[Chicago] Pizza providers update
kumar.mcmillan at gmail.com
Mon Aug 20 21:07:08 CEST 2007
On 8/19/07, Kenneth P. Stox <ken at stox.org> wrote:
> > In fact, I'm not kidding here, but we recently had to mandate that
> > front-end web development be limited to RUBY because the resources we
> > can find are greater in the Ruby dept than in Python. This is sort of
> > sad because we'd rather use Python for these things.
> Have you thought of developing python talent in-house? This can be a
> very effective mechanism as your developers will more in sync with your
> internal methodologies. Continuing education also helps build employee
We have tried twice to work with a developer who had no Python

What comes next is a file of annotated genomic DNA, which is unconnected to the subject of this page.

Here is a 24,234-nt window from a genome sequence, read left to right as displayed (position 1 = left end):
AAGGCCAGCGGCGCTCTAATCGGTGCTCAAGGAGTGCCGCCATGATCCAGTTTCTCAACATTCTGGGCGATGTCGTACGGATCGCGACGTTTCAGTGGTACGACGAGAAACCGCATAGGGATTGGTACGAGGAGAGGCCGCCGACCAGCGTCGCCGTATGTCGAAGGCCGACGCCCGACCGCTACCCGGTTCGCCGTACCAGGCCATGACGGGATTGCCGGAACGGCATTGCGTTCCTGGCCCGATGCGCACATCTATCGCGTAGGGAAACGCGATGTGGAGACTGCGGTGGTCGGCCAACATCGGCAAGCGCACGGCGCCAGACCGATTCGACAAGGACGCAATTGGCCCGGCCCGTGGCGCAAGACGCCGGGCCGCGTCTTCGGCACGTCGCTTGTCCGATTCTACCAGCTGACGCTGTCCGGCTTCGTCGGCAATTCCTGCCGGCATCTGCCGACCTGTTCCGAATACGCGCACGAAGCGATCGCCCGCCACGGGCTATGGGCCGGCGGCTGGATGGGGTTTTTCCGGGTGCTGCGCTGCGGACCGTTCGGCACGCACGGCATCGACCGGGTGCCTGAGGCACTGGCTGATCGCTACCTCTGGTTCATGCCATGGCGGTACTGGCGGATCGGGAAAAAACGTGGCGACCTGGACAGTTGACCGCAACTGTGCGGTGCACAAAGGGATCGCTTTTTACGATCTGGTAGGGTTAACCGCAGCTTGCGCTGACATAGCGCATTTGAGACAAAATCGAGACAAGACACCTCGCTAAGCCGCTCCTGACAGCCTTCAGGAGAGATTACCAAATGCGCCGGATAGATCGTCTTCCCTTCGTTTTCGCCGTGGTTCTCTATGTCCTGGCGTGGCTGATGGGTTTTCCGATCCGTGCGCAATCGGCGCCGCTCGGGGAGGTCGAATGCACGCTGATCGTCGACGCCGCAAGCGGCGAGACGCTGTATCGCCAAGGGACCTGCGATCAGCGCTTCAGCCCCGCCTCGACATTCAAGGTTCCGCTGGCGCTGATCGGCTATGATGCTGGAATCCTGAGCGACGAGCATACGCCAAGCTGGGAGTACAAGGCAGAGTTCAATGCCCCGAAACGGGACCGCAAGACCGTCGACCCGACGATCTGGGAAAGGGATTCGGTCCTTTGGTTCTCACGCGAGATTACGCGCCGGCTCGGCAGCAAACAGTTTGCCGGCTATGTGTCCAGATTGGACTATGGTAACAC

experience, having him learn Python while implementing the project.
It failed both times because we didn't have enough time to mentor the
developers. We had to scrap the code. This might not always be the
case, even with more or less time to mentor, but such a strategy is
very risky ;) If we were a bigger company we could probably do it
better. When I contracted briefly with IBM I noticed that they do
this - they hire people who have limited [or even no] Java knowledge
and they train them on the WebSphere product.
As with any language that wants to grow, Python needs more
"switchers." Perhaps more people should write those silly articles on
"Moving from PHP to Python", or whatever ... or even going to other
local user groups and presenting some kind of intro to python. I see
a lot of Java developers in Chicago switching to Ruby - perhaps it is
the influence of Thoughtworks or 37 Signals, I don't know.
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